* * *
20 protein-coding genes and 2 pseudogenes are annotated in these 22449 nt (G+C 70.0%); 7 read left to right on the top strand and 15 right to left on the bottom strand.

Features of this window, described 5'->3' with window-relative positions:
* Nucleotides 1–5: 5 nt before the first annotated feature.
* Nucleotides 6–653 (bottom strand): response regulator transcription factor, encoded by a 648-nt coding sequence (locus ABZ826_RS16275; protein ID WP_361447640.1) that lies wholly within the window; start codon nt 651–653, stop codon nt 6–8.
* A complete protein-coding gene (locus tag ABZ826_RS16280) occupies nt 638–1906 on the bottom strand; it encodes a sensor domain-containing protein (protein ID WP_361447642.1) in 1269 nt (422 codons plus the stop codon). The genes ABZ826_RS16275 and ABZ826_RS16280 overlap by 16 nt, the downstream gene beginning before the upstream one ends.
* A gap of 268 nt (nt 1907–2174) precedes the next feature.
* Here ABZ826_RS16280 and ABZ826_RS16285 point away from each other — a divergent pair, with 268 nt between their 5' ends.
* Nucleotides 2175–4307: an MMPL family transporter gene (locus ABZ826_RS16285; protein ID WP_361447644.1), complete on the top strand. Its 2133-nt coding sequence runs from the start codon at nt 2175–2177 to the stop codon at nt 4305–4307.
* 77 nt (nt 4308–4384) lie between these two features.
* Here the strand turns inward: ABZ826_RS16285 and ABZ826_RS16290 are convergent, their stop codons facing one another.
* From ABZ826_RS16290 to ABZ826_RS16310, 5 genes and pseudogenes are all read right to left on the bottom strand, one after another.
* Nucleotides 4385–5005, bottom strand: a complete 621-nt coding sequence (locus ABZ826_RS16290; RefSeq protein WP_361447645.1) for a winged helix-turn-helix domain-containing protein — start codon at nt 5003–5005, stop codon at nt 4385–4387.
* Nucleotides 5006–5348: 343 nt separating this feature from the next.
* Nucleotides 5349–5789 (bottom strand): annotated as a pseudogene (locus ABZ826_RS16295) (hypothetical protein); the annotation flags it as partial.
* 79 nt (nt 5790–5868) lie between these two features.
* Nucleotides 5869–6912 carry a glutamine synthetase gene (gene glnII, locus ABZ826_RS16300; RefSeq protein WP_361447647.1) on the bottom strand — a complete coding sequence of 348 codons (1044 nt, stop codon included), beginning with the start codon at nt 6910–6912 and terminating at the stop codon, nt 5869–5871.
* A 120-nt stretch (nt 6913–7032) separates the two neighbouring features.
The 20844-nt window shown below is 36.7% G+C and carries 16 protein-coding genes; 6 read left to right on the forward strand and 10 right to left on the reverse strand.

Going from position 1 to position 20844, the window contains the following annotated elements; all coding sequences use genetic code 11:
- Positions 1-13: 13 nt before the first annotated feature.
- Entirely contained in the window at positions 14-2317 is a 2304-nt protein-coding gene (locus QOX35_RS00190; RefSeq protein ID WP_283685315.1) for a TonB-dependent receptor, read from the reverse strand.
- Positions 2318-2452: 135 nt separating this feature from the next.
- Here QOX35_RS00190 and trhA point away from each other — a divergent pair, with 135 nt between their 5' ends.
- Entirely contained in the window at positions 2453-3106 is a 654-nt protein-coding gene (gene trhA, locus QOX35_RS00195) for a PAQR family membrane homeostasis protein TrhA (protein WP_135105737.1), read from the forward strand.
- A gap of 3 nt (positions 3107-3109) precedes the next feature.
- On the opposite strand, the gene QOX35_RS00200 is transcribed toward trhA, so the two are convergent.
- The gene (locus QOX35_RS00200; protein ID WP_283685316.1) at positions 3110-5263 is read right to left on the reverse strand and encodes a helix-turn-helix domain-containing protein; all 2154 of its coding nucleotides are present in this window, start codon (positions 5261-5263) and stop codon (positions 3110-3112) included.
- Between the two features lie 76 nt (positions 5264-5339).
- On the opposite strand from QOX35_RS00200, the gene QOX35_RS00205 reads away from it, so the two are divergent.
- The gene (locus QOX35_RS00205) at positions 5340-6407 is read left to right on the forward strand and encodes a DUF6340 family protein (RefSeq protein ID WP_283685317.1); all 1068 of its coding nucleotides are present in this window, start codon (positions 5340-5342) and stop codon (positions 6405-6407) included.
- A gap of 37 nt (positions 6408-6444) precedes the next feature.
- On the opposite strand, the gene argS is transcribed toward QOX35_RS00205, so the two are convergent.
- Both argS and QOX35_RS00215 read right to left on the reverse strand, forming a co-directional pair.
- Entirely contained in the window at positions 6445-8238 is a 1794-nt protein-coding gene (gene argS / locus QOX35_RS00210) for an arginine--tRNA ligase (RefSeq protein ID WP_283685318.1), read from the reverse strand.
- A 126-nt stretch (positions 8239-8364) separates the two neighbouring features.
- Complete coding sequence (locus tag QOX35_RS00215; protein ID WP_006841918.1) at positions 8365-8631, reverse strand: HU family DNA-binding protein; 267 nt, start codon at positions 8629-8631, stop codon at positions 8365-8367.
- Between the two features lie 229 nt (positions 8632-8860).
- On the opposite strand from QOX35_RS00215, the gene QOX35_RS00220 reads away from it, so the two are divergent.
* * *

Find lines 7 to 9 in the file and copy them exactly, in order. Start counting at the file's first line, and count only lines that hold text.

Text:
* Here ABZ826_RS16280 and ABZ826_RS16285 point away from each other — a divergent pair, with 268 nt between their 5' ends.
* Nucleotides 2175–4307: an MMPL family transporter gene (locus ABZ826_RS16285; protein ID WP_361447644.1), complete on the top strand. Its 2133-nt coding sequence runs from the start codon at nt 2175–2177 to the stop codon at nt 4305–4307.
* 77 nt (nt 4308–4384) lie between these two features.